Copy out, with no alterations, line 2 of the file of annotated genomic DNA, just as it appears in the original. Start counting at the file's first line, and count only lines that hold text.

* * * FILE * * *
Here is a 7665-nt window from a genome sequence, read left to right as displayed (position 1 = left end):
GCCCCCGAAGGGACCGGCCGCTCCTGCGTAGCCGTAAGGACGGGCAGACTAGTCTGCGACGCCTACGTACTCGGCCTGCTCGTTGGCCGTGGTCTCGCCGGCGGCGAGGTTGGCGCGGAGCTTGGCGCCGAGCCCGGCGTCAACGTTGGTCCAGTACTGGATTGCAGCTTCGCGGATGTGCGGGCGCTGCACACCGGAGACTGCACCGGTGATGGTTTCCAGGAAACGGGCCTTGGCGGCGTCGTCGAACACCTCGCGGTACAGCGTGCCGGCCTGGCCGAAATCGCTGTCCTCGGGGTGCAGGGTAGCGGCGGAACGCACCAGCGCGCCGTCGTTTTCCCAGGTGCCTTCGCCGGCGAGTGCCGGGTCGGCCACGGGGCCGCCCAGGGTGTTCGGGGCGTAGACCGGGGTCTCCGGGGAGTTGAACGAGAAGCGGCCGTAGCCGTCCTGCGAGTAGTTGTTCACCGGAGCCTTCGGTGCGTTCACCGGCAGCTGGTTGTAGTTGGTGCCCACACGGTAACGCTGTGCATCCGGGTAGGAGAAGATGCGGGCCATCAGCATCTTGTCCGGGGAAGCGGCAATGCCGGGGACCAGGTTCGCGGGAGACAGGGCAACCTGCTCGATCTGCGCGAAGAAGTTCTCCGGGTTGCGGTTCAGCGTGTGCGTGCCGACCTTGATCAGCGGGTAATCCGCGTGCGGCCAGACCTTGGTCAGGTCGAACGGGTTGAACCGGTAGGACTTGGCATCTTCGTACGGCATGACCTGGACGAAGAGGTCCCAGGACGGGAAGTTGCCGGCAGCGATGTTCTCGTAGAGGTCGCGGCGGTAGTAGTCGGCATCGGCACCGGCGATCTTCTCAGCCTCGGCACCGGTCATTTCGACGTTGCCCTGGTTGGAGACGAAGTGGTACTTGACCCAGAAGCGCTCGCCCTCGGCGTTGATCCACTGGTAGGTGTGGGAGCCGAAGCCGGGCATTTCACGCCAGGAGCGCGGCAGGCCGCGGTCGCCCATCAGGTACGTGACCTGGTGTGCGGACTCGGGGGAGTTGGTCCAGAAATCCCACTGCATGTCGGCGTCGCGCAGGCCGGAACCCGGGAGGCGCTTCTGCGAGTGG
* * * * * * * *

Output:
GCCCCCGAAGGGACCGGCCGCTCCTGCGTAGCCGTAAGGACGGGCAGACTAGTCTGCGACGCCTACGTACTCGGCCTGCTCGTTGGCCGTGGTCTCGCCGGCGGCGAGGTTGGCGCGGAGCTTGGCGCCGAGCCCGGCGTCAACGTTGGTCCAGTACTGGATTGCAGCTTCGCGGATGTGCGGGCGCTGCACACCGGAGACTGCACCGGTGATGGTTTCCAGGAAACGGGCCTTGGCGGCGTCGTCGAACACCTCGCGGTACAGCGTGCCGGCCTGGCCGAAATCGCTGTCCTCGGGGTGCAGGGTAGCGGCGGAACGCACCAGCGCGCCGTCGTTTTCCCAGGTGCCTTCGCCGGCGAGTGCCGGGTCGGCCACGGGGCCGCCCAGGGTGTTCGGGGCGTAGACCGGGGTCTCCGGGGAGTTGAACGAGAAGCGGCCGTAGCCGTCCTGCGAGTAGTTGTTCACCGGAGCCTTCGGTGCGTTCACCGGCAGCTGGTTGTAGTTGGTGCCCACACGGTAACGCTGTGCATCCGGGTAGGAGAAGATGCGGGCCATCAGCATCTTGTCCGGGGAAGCGGCAATGCCGGGGACCAGGTTCGCGGGAGACAGGGCAACCTGCTCGATCTGCGCGAAGAAGTTCTCCGGGTTGCGGTTCAGCGTGTGCGTGCCGACCTTGATCAGCGGGTAATCCGCGTGCGGCCAGACCTTGGTCAGGTCGAACGGGTTGAACCGGTAGGACTTGGCATCTTCGTACGGCATGACCTGGACGAAGAGGTCCCAGGACGGGAAGTTGCCGGCAGCGATGTTCTCGTAGAGGTCGCGGCGGTAGTAGTCGGCATCGGCACCGGCGATCTTCTCAGCCTCGGCACCGGTCATTTCGACGTTGCCCTGGTTGGAGACGAAGTGGTACTTGACCCAGAAGCGCTCGCCCTCGGCGTTGATCCACTGGTAGGTGTGGGAGCCGAAGCCGGGCATTTCACGCCAGGAGCGCGGCAGGCCGCGGTCGCCCATCAGGTACGTGACCTGGTGTGCGGACTCGGGGGAGTTGGTCCAGAAATCCCACTGCATGTCGGCGTCGCGCAGGCCGGAACCCGGGAGGCGCTTCTGCGAGTGG